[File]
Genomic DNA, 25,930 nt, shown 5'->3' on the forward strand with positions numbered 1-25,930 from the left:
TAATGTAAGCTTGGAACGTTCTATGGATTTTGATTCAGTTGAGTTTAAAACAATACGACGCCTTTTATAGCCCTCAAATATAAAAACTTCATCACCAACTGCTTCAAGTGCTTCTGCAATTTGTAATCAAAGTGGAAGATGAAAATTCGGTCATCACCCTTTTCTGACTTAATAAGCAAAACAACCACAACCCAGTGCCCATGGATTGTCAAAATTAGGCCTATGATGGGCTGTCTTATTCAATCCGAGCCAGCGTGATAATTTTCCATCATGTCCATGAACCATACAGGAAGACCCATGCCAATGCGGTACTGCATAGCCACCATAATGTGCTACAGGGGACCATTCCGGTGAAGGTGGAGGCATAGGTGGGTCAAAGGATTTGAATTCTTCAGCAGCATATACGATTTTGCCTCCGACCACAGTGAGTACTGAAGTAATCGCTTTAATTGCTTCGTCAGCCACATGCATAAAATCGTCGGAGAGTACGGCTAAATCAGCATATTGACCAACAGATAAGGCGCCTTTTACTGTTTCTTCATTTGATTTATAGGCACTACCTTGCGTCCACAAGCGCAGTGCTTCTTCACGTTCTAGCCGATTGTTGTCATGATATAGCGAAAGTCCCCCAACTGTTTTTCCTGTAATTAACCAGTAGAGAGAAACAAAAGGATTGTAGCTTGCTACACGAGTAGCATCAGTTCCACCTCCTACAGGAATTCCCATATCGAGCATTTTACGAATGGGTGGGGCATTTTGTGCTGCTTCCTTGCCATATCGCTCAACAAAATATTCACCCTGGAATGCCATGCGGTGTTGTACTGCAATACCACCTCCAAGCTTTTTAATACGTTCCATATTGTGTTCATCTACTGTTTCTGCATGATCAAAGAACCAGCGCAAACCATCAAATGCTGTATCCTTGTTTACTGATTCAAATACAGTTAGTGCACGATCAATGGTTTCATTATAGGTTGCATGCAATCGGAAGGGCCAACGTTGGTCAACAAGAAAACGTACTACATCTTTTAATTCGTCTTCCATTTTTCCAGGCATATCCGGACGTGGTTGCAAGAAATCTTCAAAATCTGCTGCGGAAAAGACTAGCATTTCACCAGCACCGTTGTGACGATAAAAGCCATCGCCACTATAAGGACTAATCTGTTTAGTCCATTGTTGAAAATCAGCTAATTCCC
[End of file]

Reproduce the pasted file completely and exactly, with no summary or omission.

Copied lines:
Genomic DNA, 25,930 nt, shown 5'->3' on the forward strand with positions numbered 1-25,930 from the left:
TAATGTAAGCTTGGAACGTTCTATGGATTTTGATTCAGTTGAGTTTAAAACAATACGACGCCTTTTATAGCCCTCAAATATAAAAACTTCATCACCAACTGCTTCAAGTGCTTCTGCAATTTGTAATCAAAGTGGAAGATGAAAATTCGGTCATCACCCTTTTCTGACTTAATAAGCAAAACAACCACAACCCAGTGCCCATGGATTGTCAAAATTAGGCCTATGATGGGCTGTCTTATTCAATCCGAGCCAGCGTGATAATTTTCCATCATGTCCATGAACCATACAGGAAGACCCATGCCAATGCGGTACTGCATAGCCACCATAATGTGCTACAGGGGACCATTCCGGTGAAGGTGGAGGCATAGGTGGGTCAAAGGATTTGAATTCTTCAGCAGCATATACGATTTTGCCTCCGACCACAGTGAGTACTGAAGTAATCGCTTTAATTGCTTCGTCAGCCACATGCATAAAATCGTCGGAGAGTACGGCTAAATCAGCATATTGACCAACAGATAAGGCGCCTTTTACTGTTTCTTCATTTGATTTATAGGCACTACCTTGCGTCCACAAGCGCAGTGCTTCTTCACGTTCTAGCCGATTGTTGTCATGATATAGCGAAAGTCCCCCAACTGTTTTTCCTGTAATTAACCAGTAGAGAGAAACAAAAGGATTGTAGCTTGCTACACGAGTAGCATCAGTTCCACCTCCTACAGGAATTCCCATATCGAGCATTTTACGAATGGGTGGGGCATTTTGTGCTGCTTCCTTGCCATATCGCTCAACAAAATATTCACCCTGGAATGCCATGCGGTGTTGTACTGCAATACCACCTCCAAGCTTTTTAATACGTTCCATATTGTGTTCATCTACTGTTTCTGCATGATCAAAGAACCAGCGCAAACCATCAAATGCTGTATCCTTGTTTACTGATTCAAATACAGTTAGTGCACGATCAATGGTTTCATTATAGGTTGCATGCAATCGGAAGGGCCAACGTTGGTCAACAAGAAAACGTACTACATCTTTTAATTCGTCTTCCATTTTTCCAGGCATATCCGGACGTGGTTGCAAGAAATCTTCAAAATCTGCTGCGGAAAAGACTAGCATTTCACCAGCACCGTTGTGACGATAAAAGCCATCGCCACTATAAGGACTAATCTGTTTAGTCCATTGTTGAAAATCAGCTAATTCCC